I commend Bockoras for her bravery and for speaking out about her terrible experience at Saint Gobain Verallia. She says she’s hopeful that her story will encourage other nursing workers to know their rights and also educate employers about their legal obligations to nursing employees.  I certainly hope so, because there’s seriously not even enough adjectives to describe her cringe-inducing ordeal. This is a real thing that happened to a real mother in 2013, everyone.

Photo: ACLU Facebook page

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    • Carinn Jade

      This is horrible. I thought I had some negative experiences, but this?? I just can’t believe it is that hard to get an empty clean small room for this purpose – and yet here it is.

    • sickoftheexcuses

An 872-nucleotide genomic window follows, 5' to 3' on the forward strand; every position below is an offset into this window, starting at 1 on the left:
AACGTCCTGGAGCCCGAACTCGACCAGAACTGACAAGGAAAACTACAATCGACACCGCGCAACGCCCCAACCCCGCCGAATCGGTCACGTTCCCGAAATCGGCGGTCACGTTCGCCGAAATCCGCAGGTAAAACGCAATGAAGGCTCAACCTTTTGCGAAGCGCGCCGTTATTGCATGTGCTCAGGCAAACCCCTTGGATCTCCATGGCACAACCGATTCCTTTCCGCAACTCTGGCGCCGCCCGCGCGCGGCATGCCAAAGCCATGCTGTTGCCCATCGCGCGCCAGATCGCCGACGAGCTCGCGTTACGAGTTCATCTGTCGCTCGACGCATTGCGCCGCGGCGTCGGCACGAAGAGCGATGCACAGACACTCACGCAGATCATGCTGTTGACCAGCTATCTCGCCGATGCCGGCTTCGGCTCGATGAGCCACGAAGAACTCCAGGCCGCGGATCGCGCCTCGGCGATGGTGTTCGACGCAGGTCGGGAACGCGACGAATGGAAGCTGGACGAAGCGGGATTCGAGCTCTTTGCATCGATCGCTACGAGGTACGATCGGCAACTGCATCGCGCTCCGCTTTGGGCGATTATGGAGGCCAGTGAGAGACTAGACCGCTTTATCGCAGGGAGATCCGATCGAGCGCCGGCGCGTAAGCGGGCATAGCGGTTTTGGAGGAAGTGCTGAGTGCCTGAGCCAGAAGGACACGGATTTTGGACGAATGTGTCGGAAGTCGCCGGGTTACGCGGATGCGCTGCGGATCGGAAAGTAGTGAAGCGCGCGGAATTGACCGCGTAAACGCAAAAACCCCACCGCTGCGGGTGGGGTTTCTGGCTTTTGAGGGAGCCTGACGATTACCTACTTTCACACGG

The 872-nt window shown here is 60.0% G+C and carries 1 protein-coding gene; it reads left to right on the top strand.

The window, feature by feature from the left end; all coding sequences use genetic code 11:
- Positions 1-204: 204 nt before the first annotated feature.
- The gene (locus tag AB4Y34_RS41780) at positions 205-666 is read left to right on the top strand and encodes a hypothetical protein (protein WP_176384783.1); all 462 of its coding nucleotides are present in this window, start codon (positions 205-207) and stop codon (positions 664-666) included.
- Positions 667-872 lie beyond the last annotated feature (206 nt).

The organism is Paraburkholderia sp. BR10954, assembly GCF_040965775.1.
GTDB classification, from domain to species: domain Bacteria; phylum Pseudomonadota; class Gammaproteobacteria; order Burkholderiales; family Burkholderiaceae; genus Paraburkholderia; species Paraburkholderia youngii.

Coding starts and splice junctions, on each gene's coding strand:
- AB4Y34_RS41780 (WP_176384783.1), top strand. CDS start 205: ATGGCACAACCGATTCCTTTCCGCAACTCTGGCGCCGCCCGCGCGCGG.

This company was begging No SCREAMING to be sued. What an incredible violation of her rights as an employee, as a mother and of the “Nursing Mothers Provision”. I rarely see myself endorsing lawsuits in our sue happy country, but as a nursing mother I am absolutely horrified she went through this. I wonder if boycotting the company until they’ve properly cleaned the room, installed a sink, a fridge, chair, and properly reimbursed her for her formula expenses might motivate them to comply sooner…..and they should make her male coworkers clean it on schedule!

    • kay

      My husband works for the state government. Which overall isn’t always the most efficient at getting things done.

      But I know in his workplace there’s a room that is made to be used by breastfeeding mothers. And he loves it because it’s got a super comfy couch in it – he’s laid down in there when he had a headache. And it’s got a sign up sheet on the door so that women who need it aren’t having to kick dudes like my husband out. (And from what he has said there’s generally only one breastfeeding woman in the building at any given time, so this room is available and nice and clean and all that even though it’s not needed by very many)